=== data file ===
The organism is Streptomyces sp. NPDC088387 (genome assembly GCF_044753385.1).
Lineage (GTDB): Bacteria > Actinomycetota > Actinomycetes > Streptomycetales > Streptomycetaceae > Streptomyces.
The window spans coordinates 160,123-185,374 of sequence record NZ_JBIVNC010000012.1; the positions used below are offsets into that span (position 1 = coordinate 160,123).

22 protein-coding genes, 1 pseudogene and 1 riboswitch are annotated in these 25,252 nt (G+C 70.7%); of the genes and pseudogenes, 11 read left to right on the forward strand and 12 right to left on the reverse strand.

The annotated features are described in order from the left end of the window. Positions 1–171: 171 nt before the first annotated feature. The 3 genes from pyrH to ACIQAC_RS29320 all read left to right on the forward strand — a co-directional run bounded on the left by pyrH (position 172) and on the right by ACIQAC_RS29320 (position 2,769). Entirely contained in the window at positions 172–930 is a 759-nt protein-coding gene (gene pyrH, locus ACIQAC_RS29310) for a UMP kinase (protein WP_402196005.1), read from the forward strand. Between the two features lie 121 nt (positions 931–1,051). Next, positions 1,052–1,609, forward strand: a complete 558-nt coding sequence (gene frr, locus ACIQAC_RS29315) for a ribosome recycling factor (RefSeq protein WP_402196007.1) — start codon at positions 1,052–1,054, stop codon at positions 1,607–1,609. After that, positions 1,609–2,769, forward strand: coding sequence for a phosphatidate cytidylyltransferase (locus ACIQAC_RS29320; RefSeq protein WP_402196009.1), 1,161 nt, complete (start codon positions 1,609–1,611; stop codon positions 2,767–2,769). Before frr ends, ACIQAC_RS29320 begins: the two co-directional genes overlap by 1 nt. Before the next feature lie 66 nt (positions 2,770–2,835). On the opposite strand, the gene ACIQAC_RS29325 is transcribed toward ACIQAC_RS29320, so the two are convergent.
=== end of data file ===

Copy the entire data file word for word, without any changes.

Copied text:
The organism is Streptomyces sp. NPDC088387 (genome assembly GCF_044753385.1).
Lineage (GTDB): Bacteria > Actinomycetota > Actinomycetes > Streptomycetales > Streptomycetaceae > Streptomyces.
The window spans coordinates 160,123-185,374 of sequence record NZ_JBIVNC010000012.1; the positions used below are offsets into that span (position 1 = coordinate 160,123).

22 protein-coding genes, 1 pseudogene and 1 riboswitch are annotated in these 25,252 nt (G+C 70.7%); of the genes and pseudogenes, 11 read left to right on the forward strand and 12 right to left on the reverse strand.

The annotated features are described in order from the left end of the window. Positions 1–171: 171 nt before the first annotated feature. The 3 genes from pyrH to ACIQAC_RS29320 all read left to right on the forward strand — a co-directional run bounded on the left by pyrH (position 172) and on the right by ACIQAC_RS29320 (position 2,769). Entirely contained in the window at positions 172–930 is a 759-nt protein-coding gene (gene pyrH, locus ACIQAC_RS29310) for a UMP kinase (protein WP_402196005.1), read from the forward strand. Between the two features lie 121 nt (positions 931–1,051). Next, positions 1,052–1,609, forward strand: a complete 558-nt coding sequence (gene frr, locus ACIQAC_RS29315) for a ribosome recycling factor (RefSeq protein WP_402196007.1) — start codon at positions 1,052–1,054, stop codon at positions 1,607–1,609. After that, positions 1,609–2,769, forward strand: coding sequence for a phosphatidate cytidylyltransferase (locus ACIQAC_RS29320; RefSeq protein WP_402196009.1), 1,161 nt, complete (start codon positions 1,609–1,611; stop codon positions 2,767–2,769). Before frr ends, ACIQAC_RS29320 begins: the two co-directional genes overlap by 1 nt. Before the next feature lie 66 nt (positions 2,770–2,835). On the opposite strand, the gene ACIQAC_RS29325 is transcribed toward ACIQAC_RS29320, so the two are convergent.